Message of His Holiness Benedict XVI for the 17th World Day of the Sick

11 Feb 2009

11 February 2009

Message of His Holiness Benedict XVI for the 17th World Day of the Sick

Today the Catholic Church celebrates her 17th World Day of the Sick. Pope Benedict XVI’s message for this year focuses particularly on sick and suffering children. 

Please find below the full text of Pope Benedict’s message for 2009.  Previous World Day of the Sick messages by Pope Benedict addressed: in 2006, the mentally ill; in 2007 the message addressed the incurably ill and those dying from terminal diseases and in 2008 the message focused on the Eucharist, Lourdes and pastoral care of the sick. You can also access a special World Day of the Sick feature on the homepage of for the following:
  • background information on the World Day of the Sick;
  • a prayer leaflet published by the Catholic Healthcare Commission;
  • additional liturgical resources published by the Archdiocese of Dublin.

Dear Brothers and Sisters,

The World Day of the Sick, which will be celebrated on 11 February of this year, the liturgical memorial of the Blessed Virgin Mary of Lourdes, will see the diocesan communities meet with their bishops in moments of prayer, in order to reflect and to decide upon initiatives of sensitisation connected with the reality of suffering. The Pauline Year that we are celebrating offers a propitious opportunity to stop and reflect with the apostle Paul on the fact that “just as the sufferings of Christ overflow into our lives; so too does the encouragement we receive through Christ” (2 Cor 1:5). The spiritual link with Lourdes, in addition, calls to mind the maternal solicitude of the Mother of Jesus for the brethren of her Son “who still journey on earth surrounded by dangers and difficulties, until they are led into the happiness of their true home” (Lumen gentium, n. 62).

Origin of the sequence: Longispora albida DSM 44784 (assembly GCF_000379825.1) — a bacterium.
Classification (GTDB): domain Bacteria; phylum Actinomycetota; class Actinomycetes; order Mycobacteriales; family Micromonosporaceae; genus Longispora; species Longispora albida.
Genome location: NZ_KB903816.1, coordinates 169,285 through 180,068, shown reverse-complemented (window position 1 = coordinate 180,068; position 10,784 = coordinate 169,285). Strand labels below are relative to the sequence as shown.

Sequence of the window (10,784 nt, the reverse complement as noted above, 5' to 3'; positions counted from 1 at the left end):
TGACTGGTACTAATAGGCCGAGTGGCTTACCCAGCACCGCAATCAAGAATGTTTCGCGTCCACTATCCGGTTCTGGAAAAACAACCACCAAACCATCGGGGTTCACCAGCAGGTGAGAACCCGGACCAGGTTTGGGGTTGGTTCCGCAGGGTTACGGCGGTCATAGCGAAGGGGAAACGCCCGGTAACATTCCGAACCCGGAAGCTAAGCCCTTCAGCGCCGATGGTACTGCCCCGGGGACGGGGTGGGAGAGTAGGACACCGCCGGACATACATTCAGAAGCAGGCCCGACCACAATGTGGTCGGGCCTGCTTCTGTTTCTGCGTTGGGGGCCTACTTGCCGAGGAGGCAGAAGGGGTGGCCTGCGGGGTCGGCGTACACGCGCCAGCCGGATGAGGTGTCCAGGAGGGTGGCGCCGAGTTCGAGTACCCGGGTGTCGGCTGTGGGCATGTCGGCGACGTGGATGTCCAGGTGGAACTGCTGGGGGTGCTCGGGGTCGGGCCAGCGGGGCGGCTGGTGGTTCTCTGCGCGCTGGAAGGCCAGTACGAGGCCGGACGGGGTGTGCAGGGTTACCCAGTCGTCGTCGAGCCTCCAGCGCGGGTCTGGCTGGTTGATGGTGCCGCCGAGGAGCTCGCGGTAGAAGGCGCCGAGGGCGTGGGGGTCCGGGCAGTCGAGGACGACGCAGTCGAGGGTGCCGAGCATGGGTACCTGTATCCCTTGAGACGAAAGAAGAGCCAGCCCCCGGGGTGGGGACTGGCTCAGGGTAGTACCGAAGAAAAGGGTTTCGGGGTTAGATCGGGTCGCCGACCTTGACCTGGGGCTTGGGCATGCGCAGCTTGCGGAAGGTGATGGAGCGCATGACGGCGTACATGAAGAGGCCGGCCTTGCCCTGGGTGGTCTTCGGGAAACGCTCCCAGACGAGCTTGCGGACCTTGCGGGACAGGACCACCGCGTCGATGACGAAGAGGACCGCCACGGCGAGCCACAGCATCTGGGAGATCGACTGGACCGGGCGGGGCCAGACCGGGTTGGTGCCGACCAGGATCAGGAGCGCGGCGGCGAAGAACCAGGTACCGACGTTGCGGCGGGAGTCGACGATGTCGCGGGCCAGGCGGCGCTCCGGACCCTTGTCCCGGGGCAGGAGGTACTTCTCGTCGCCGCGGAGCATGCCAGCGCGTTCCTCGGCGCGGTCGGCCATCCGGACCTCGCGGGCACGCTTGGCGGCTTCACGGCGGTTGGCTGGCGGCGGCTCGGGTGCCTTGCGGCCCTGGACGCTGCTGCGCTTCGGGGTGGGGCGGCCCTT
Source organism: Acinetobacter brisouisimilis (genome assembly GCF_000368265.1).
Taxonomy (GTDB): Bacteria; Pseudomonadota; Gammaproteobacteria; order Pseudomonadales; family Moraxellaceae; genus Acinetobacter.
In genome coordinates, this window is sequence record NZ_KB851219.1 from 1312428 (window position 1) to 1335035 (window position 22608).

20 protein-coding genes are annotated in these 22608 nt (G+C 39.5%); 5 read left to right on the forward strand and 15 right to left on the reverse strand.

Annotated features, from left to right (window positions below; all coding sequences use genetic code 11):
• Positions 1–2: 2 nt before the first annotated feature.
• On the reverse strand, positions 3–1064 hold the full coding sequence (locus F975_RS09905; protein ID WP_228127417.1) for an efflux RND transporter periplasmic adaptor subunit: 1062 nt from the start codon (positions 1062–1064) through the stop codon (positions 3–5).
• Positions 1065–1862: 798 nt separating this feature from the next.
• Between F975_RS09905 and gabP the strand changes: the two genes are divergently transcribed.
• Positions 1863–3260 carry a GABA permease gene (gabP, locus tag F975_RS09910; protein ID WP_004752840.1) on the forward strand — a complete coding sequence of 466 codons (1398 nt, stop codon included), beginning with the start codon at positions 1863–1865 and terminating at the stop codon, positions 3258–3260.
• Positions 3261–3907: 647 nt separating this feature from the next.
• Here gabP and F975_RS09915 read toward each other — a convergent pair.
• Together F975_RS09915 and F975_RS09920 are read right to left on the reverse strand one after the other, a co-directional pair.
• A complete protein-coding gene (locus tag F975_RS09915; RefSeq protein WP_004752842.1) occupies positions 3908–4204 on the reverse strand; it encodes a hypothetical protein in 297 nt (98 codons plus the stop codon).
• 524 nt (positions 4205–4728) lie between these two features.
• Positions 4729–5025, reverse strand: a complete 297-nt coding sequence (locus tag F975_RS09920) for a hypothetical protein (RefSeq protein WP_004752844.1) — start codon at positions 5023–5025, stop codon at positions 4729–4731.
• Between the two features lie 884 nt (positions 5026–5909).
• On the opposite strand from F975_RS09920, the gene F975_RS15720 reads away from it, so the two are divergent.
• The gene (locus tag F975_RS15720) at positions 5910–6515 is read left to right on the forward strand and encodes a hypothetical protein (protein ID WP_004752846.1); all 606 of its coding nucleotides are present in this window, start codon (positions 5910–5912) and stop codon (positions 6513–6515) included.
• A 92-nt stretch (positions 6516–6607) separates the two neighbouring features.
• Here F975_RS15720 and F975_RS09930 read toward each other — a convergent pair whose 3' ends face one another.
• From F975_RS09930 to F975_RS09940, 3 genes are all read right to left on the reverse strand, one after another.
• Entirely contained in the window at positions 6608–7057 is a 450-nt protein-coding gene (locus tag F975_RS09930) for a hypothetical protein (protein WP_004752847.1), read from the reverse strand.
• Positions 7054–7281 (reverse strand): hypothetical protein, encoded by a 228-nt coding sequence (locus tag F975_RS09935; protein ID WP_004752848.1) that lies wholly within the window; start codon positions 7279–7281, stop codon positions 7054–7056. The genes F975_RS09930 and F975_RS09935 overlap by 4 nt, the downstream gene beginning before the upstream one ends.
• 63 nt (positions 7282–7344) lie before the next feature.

This year we direct our attention particularly to children, the weakest and most defenceless creatures, and, amongst them, to the sick and suffering children. There are little human beings who carry in their bodies the consequences of illnesses which have made them invalids and others who fight against diseases that are now incurable despite the progress of medicine and the care of qualified researchers and health-care professionals. There are children wounded in their bodies and souls as a consequence of conflicts and wars, and other innocent victims of the hatred of senseless adults. There are ‘street’ children, deprived of the warmth of a family and abandoned to themselves, and minors profaned by abject people who violate their innocence, provoking in them a psychological wound that will mark them for the rest of their lives. And we cannot forget the incalculable number of young people who die because of thirst, hunger, lack of health care, and the little exiles and refugees from their own lands, with their parents, who are in search of better conditions of life. From all these children arises a silent cry of pain that calls on our conscience as men and believers.